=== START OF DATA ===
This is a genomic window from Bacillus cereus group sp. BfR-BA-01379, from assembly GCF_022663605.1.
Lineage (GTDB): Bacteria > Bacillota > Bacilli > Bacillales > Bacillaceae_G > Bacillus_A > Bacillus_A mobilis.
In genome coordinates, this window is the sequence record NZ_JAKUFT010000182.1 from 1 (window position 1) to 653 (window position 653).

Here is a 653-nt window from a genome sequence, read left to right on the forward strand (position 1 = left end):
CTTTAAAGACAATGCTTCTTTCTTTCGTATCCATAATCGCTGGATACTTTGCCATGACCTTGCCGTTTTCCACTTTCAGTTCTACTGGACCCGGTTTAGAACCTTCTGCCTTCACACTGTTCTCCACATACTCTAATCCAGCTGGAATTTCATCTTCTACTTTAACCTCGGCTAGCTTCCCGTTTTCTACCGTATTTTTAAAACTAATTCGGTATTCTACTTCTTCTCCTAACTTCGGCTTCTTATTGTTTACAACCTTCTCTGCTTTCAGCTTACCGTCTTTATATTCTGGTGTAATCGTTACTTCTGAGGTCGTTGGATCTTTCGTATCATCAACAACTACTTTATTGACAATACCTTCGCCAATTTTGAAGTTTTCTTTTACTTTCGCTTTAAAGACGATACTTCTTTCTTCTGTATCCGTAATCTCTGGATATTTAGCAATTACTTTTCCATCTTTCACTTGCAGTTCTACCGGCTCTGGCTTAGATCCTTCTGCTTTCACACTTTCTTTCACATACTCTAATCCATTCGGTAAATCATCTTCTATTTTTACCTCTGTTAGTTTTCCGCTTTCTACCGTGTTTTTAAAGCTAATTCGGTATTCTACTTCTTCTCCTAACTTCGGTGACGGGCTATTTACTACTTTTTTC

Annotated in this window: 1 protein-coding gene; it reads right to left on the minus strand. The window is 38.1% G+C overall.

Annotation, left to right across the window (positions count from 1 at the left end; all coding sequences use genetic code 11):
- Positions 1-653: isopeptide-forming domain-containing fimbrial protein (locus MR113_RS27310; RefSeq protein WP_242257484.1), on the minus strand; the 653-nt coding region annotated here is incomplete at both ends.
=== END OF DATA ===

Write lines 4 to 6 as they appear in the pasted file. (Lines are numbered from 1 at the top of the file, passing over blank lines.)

Here is a 653-nt window from a genome sequence, read left to right on the forward strand (position 1 = left end):
CTTTAAAGACAATGCTTCTTTCTTTCGTATCCATAATCGCTGGATACTTTGCCATGACCTTGCCGTTTTCCACTTTCAGTTCTACTGGACCCGGTTTAGAACCTTCTGCCTTCACACTGTTCTCCACATACTCTAATCCAGCTGGAATTTCATCTTCTACTTTAACCTCGGCTAGCTTCCCGTTTTCTACCGTATTTTTAAAACTAATTCGGTATTCTACTTCTTCTCCTAACTTCGGCTTCTTATTGTTTACAACCTTCTCTGCTTTCAGCTTACCGTCTTTATATTCTGGTGTAATCGTTACTTCTGAGGTCGTTGGATCTTTCGTATCATCAACAACTACTTTATTGACAATACCTTCGCCAATTTTGAAGTTTTCTTTTACTTTCGCTTTAAAGACGATACTTCTTTCTTCTGTATCCGTAATCTCTGGATATTTAGCAATTACTTTTCCATCTTTCACTTGCAGTTCTACCGGCTCTGGCTTAGATCCTTCTGCTTTCACACTTTCTTTCACATACTCTAATCCATTCGGTAAATCATCTTCTATTTTTACCTCTGTTAGTTTTCCGCTTTCTACCGTGTTTTTAAAGCTAATTCGGTATTCTACTTCTTCTCCTAACTTCGGTGACGGGCTATTTACTACTTTTTTC

Annotated in this window: 1 protein-coding gene; it reads right to left on the minus strand. The window is 38.1% G+C overall.